I understand what you mean, but would like to point out that the call of "no other alternative" is hardly limited to the neoconservative ideology. Persons in power who wish to cajole public opinion usually paint a dire scenario with the given solution as the single course of action. A very prominent argument of recent years was global warming. If we don't change what we're doing, we will die! The Earth will die! Something must be done! The other alternative is death of the human race!
    1. Ytman's Avatar
      Ytman -
      Are you asking about the expected practical value the US gains in killing Osama and making him a martyr over allowing him to continue doing whatever we expected he was doing? Or are you asking about the expected practical value, from Osama's point of view, of letting yourself be a martyr over continuing to do whatever (be the head of) whatever you do for your organization?
      These are the closest to my question, but really it is a question about the value of martyrdom itself and not of any one specific event. I have my own opinions, that is, I’d rather be an active hand in a cause that I believe in than be dead and only be a memory to others of the cause. I’m seeking other’s opinions on it and the justification to observe other views.

      What is the inherent value of martyrdom?
      Moreover, can not the person himself, know the efforts that he wants to make to get the outcome he wishes?
      Why should we fear the martyrdom of our enemy over his continued existance?
      Has not martyrdom of leaders of movements been overstated in significance throughout the ages?

      As for the last two questions: The killing of an agent of an enemy's government or military can be questioned on a number of grounds, both legal and moral. The Geneva conventions prohibit killing of military combatants who have surrendered for instance - even if they are in fact combatants. The method by which you kill may not result in the same consequences, legally, moralewise, morally, or even just materially.
      Not entirely true from what I’ve heard. The killing of enemy combatants who are unarmed and ‘surrendering’ is justifiable under the Geneva Convention as long as it is the ‘front line’ encountering them. Once the surrendering combatants fall behind their enemy’s front line and into the support line they are not to be killed as combatants. I do not have my source and do not remember where I’ve heard this explained. However, what is the point of talking about surrendering combatants when the subject assumes that the person being targeted is given no option of surrender according to the operation taken against him (due to swiftness of killing)?
    1. McGann's Avatar
      McGann -
      What is the alternative? When a group of people declare war on you and kill thousands of your people. What is the alternative? What course of action do you suggest we take to reduce the probability of it happening again?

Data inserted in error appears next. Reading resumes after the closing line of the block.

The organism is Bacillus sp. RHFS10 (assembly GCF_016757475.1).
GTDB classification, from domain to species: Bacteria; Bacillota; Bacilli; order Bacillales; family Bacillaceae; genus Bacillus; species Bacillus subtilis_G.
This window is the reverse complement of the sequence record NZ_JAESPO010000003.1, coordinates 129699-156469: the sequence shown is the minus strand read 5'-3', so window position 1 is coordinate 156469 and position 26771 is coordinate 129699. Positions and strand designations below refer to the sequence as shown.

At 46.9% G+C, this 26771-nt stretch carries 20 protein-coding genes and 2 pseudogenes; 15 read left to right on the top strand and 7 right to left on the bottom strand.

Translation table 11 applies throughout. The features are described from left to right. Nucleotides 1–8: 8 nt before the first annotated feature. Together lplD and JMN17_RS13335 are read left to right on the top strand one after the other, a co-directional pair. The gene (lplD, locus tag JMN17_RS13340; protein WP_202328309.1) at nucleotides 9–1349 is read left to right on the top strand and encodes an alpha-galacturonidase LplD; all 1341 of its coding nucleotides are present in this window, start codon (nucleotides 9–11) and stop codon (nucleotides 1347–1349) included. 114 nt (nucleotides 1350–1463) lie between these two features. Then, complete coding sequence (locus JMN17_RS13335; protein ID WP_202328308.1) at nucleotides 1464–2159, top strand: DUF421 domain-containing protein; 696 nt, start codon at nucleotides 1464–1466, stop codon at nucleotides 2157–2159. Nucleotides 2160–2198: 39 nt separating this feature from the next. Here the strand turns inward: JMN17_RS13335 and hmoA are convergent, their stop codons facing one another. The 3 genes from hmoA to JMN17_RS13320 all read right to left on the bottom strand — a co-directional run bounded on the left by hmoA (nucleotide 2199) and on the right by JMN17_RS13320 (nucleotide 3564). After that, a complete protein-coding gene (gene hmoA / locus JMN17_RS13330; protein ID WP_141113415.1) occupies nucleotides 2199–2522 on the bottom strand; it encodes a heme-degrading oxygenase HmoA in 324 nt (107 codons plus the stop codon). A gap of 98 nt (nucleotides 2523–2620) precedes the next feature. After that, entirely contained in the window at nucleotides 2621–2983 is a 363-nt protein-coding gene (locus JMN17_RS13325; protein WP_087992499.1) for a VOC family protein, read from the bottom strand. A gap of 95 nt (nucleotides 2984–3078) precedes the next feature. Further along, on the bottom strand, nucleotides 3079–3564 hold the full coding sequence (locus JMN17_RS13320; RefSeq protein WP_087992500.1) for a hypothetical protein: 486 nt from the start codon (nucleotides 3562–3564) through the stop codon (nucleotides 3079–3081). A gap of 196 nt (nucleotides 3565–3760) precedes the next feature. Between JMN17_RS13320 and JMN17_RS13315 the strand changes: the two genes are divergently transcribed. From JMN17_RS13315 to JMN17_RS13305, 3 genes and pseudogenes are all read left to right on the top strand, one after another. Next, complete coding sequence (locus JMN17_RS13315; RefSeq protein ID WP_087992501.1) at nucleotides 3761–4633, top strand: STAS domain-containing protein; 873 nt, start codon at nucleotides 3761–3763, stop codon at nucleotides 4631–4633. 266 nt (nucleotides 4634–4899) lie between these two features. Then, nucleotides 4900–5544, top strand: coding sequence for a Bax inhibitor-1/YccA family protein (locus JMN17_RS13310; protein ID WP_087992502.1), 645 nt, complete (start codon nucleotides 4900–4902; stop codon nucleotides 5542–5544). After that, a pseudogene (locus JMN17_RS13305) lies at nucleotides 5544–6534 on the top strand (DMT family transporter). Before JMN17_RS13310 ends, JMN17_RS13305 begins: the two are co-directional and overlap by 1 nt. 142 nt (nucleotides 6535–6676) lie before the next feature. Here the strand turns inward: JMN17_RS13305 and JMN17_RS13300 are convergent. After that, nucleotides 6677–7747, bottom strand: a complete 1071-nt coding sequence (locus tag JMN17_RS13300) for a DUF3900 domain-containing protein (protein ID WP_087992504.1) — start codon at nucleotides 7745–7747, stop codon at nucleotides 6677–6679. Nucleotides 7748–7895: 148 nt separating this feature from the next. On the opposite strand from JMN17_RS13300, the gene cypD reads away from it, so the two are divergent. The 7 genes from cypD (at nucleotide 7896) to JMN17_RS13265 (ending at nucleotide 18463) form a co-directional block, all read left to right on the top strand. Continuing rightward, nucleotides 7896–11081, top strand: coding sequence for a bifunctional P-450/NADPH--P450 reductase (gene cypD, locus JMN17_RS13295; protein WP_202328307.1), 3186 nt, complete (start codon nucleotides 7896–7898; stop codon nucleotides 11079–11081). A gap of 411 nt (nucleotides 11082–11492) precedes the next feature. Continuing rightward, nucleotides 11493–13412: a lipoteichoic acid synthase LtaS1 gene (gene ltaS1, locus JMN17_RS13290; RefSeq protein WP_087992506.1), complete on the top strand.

1. Steeler's Avatar
      Steeler -
      Nick Fury notwithstanding, you can't stop terroristic acts 100% of the time. The major objection I have to the entire process of codifying assassination/killing as part of our military toolbox, and denying the role of law enforcement in reducing the probabilities of terrorism, is that it serves to perpetuate the Orwellian perpetual war scenario. It's as much a political doctrine as it is a tactical framework.

      Pragmatically, it may allow us to hit specific targets and eliminate specific threats, but no level of transparency or moral or legal justification will shield us from the foreign policy consequences of a bad call (Osama was a relatively politically safe target, although the fallout in Pakistan is still falling).

      For what it's worth, I think they handled the Osama strike in pretty much the best way possible for our interests, for right now, frameworks and philosophies be damned. Competent states sometimes do that, for good or ill. I think the flames in this debate are being fed by conflating the fairly dry policy discussion with the act of shooting the world's most hated terrorist in the head.
    1. E-Male's Avatar
      E-Male -
      "I think the flames in this debate are being fed by conflating the fairly dry policy discussion with the act of shooting the world's most hated terrorist in the head."

      The minute we are willing to throw our highest ideals and most demanding ethical codes out the window because the opportunity is convenient and the goal is popular, that is when we have nothing left but a morality that excuses whatever actions we choose to commit and a society that confuses the will of the many with the good.